Immigration is a minefield.
Jeb Bush stepped in it.
Bush's new book, Immigration Wars: Forging an American Solution, exploded on the political scene last week and left the former Florida governor uncharacteristically wobbly over how to legalize the status of the undocumented.
The controversy -- and perhaps the book itself -- summed up the politics of immigration: laden with political peril, nuance, seeming contradiction and complexity.
The book is also a point of departure for Bush's political aspirations. He's neither ruling out nor in a White House bid in 2016.
That invites more political scrutiny than Bush says he realized.
"If I made a mistake, I didn't assume that everything would be viewed through a political lens," Bush told The Miami Herald. "In Washington, it seems, everybody assumes there's a political motivation to everything. And not understanding that, I accept responsibility for it."
"Is it a big deal? No," he said. "When you're governor, you have to deal with real big deals. This is not one of those."
But this is a big deal.
On Sunday, Bush is scheduled to appear on every major news program. He began the week on the Today Show, then traveled from New York to California, stopping at the Reagan National Library on Friday.
Authors of most books -- especially policy topics like immigration -- usually don't get that sort of wall-to-wall media exposure. If Bush's coauthor, lawyer Clint Bolick, wrote this alone, it probably wouldn't make the news.
But other authors aren't scions of a political dynasty, former governors, the son and brother of former presidents, possible presidential candidates or fathers of possible future presidential candidates.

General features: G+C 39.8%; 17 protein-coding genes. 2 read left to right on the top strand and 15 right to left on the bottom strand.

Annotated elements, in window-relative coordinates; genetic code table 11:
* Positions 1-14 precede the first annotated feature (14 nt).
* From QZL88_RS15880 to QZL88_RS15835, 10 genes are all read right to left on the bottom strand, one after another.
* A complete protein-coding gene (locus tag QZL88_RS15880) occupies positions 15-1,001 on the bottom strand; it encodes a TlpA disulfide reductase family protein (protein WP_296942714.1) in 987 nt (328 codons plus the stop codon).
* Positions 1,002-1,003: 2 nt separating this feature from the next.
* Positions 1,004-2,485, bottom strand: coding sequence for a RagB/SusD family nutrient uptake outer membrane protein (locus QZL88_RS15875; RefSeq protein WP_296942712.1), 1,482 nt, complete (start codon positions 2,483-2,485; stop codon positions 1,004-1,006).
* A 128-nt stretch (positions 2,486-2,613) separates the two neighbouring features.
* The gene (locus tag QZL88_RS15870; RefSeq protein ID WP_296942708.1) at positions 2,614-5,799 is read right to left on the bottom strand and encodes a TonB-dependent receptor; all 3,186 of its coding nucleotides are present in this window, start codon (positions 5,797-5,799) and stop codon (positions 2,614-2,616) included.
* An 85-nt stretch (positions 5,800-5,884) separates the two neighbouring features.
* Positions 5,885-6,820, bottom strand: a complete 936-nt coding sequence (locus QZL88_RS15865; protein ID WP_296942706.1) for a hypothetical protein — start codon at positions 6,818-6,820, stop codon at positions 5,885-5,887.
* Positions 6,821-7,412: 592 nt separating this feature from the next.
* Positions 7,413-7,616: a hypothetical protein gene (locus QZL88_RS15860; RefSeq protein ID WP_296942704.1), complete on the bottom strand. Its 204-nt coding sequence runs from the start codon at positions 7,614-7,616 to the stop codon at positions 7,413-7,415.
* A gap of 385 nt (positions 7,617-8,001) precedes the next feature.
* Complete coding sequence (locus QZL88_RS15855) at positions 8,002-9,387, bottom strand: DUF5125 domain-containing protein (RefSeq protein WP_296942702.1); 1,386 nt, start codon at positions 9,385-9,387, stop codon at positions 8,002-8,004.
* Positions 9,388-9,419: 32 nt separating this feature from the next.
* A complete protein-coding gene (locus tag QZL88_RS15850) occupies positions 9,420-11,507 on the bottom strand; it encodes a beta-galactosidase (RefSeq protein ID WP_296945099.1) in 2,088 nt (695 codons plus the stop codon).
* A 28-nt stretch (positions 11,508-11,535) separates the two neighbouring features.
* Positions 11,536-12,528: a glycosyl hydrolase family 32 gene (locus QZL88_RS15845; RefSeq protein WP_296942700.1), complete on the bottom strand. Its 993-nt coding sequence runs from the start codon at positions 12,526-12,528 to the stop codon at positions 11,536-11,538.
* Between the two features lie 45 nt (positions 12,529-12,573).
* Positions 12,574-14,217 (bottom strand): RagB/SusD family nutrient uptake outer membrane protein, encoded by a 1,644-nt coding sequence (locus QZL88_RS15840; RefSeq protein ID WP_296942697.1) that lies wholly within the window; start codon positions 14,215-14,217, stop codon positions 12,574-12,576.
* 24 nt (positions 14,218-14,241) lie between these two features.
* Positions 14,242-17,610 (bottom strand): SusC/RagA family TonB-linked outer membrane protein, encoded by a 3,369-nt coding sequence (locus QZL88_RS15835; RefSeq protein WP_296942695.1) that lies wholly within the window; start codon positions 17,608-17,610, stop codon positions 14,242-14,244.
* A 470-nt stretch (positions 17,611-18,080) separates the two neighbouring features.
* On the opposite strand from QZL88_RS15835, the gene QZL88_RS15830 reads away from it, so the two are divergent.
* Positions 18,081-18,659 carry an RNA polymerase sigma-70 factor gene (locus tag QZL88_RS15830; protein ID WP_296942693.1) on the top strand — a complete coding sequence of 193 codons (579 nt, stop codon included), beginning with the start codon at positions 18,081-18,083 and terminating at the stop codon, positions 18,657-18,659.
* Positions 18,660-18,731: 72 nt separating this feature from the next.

Bush said they wrote Immigration Wars last year to spur action.
By the time it was printed, however, the debate was well under way in Washington. There, Bush protege and neighbor, U.S. Sen. Marco Rubio, of West Miami, plays a leading role among a bipartisan group of eight senators hammering out an immigration bill.
Still, Immigration Wars is a must-read for anyone who wants to know more about the mind of one of the GOP's top idea men. Its roughly 250 pages move at a surprisingly quick pace.
It's also full of quirky stats: half of all apples are now grown in China; more Americans can name all Three Stooges than a single Supreme Court justice. Eye-opening figures: only 13 percent of the roughly 1 million legal immigrants in 2011 were admitted for work purposes. History: Ben Franklin penned an anti-immigrant pamphlet aimed at Germans who threatened to make the U.S. "a colony of Aliens."
Like the immigration issue itself, the book will leave few people at either extreme -- the "demagogues" -- happy.
Bush tacks right in calling for a residency-path -- instead of a citizen-path bashed as more "amnesty" by conservatives. Yet he moves left in criticizing those obsessed with border security.
The book takes shots at "nativists" in the Republican Party and Republican Mitt Romney's tone-deaf campaign when it came to Hispanic outreach and immigration. The authors spare few opportunities to blast President Obama and unions. They refrain from criticism of either Bush presidency and praise Bush's education reforms.
Though it has a chapter on immigration history and rightly blames both sides for the failure of comprehensive immigration reform, it gives short shrift to the fact that it was Republicans and conservatives who were more responsible for killing reform during the presidency of Bush's brother due to concerns about too much "amnesty" and too little border security.
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